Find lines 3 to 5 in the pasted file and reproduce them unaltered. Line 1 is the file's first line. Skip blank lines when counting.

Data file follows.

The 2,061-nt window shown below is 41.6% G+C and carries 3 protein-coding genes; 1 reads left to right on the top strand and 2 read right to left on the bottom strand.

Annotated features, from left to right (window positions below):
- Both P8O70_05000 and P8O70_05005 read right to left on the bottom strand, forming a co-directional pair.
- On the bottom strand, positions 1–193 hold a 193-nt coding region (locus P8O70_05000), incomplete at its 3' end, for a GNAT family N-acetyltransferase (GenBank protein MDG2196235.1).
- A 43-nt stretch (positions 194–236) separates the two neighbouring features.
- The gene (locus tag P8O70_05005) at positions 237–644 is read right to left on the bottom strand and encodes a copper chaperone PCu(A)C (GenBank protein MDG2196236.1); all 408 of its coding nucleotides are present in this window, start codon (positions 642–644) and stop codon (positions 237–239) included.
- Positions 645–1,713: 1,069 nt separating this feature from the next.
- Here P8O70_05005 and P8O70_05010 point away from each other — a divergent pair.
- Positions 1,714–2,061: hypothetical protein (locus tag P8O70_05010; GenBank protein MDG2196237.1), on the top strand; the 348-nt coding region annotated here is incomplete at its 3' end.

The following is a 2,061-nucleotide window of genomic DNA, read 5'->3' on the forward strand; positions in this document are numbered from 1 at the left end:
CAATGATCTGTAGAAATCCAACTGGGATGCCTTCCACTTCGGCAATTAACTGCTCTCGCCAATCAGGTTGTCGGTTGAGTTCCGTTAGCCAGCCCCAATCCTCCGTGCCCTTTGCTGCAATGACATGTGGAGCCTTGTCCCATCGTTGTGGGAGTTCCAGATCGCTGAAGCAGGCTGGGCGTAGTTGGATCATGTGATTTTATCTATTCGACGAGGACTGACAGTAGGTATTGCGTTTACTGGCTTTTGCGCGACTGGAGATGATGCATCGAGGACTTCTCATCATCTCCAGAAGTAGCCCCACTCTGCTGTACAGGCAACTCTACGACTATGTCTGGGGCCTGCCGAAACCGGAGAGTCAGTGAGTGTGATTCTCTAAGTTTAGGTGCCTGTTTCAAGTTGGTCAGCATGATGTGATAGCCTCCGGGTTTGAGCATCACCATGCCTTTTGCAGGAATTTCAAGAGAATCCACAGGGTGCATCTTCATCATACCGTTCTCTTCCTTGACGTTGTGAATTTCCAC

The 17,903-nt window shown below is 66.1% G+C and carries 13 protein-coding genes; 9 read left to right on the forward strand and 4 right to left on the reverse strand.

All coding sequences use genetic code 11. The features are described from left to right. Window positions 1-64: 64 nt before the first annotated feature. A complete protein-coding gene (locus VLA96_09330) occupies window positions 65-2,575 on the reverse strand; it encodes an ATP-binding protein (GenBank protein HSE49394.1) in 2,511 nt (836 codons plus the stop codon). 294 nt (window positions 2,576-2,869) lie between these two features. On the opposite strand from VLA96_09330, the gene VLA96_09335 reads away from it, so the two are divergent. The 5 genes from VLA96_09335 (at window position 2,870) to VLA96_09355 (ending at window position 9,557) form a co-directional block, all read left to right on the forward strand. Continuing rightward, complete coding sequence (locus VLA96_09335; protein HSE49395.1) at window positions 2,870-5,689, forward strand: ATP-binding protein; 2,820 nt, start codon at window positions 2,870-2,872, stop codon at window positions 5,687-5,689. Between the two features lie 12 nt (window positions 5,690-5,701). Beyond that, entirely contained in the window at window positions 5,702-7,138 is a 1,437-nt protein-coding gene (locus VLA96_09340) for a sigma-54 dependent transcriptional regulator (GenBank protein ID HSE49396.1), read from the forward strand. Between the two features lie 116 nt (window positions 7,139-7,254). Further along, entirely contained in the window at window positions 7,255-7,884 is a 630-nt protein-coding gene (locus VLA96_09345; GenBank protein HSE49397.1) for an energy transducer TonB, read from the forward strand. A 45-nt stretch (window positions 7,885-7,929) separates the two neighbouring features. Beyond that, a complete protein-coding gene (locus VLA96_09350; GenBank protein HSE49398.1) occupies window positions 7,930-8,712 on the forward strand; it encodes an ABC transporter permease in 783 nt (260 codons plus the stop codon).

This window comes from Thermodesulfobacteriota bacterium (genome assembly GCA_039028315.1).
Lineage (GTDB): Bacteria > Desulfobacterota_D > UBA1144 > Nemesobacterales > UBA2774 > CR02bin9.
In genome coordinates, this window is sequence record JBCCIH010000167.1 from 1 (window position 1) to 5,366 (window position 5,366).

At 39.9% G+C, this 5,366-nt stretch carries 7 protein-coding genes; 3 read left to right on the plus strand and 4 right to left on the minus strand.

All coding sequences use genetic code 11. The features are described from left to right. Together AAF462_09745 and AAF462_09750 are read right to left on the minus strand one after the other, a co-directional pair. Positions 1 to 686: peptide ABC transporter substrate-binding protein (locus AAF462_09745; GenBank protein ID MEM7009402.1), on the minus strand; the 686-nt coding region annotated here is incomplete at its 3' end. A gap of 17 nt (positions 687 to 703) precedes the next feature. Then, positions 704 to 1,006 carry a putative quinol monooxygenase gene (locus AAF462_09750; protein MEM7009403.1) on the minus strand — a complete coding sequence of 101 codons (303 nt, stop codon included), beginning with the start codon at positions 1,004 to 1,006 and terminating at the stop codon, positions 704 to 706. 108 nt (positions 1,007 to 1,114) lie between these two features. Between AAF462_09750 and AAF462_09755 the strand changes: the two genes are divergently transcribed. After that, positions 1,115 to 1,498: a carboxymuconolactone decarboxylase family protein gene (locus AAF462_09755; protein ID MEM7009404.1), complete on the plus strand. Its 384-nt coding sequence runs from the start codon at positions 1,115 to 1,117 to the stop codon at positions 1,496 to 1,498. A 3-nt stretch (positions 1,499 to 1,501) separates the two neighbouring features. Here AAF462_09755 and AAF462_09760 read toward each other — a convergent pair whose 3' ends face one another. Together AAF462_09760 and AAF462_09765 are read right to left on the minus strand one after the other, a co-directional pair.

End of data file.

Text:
- Both P8O70_05000 and P8O70_05005 read right to left on the bottom strand, forming a co-directional pair.
- On the bottom strand, positions 1–193 hold a 193-nt coding region (locus P8O70_05000), incomplete at its 3' end, for a GNAT family N-acetyltransferase (GenBank protein MDG2196235.1).
- A 43-nt stretch (positions 194–236) separates the two neighbouring features.